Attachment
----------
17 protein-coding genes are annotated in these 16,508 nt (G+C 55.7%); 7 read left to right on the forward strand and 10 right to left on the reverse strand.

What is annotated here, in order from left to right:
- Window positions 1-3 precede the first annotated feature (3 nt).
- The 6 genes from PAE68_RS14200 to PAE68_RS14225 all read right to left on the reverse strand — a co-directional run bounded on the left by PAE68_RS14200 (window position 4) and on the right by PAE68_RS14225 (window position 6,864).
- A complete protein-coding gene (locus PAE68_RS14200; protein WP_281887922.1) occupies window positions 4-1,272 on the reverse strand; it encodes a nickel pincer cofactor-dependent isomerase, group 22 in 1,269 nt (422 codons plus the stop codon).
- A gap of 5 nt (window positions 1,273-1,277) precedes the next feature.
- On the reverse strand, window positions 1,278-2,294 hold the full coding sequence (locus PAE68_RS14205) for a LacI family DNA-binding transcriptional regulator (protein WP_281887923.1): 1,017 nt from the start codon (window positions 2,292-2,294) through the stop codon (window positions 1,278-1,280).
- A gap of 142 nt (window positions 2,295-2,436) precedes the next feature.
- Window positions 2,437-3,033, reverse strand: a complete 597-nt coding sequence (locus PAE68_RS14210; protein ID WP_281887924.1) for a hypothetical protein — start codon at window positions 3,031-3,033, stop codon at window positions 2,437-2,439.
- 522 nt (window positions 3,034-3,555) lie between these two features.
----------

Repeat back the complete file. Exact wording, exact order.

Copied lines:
17 protein-coding genes are annotated in these 16,508 nt (G+C 55.7%); 7 read left to right on the forward strand and 10 right to left on the reverse strand.

What is annotated here, in order from left to right:
- Window positions 1-3 precede the first annotated feature (3 nt).
- The 6 genes from PAE68_RS14200 to PAE68_RS14225 all read right to left on the reverse strand — a co-directional run bounded on the left by PAE68_RS14200 (window position 4) and on the right by PAE68_RS14225 (window position 6,864).
- A complete protein-coding gene (locus PAE68_RS14200; protein WP_281887922.1) occupies window positions 4-1,272 on the reverse strand; it encodes a nickel pincer cofactor-dependent isomerase, group 22 in 1,269 nt (422 codons plus the stop codon).
- A gap of 5 nt (window positions 1,273-1,277) precedes the next feature.
- On the reverse strand, window positions 1,278-2,294 hold the full coding sequence (locus PAE68_RS14205) for a LacI family DNA-binding transcriptional regulator (protein WP_281887923.1): 1,017 nt from the start codon (window positions 2,292-2,294) through the stop codon (window positions 1,278-1,280).
- A gap of 142 nt (window positions 2,295-2,436) precedes the next feature.
- Window positions 2,437-3,033, reverse strand: a complete 597-nt coding sequence (locus PAE68_RS14210; protein ID WP_281887924.1) for a hypothetical protein — start codon at window positions 3,031-3,033, stop codon at window positions 2,437-2,439.
- 522 nt (window positions 3,034-3,555) lie between these two features.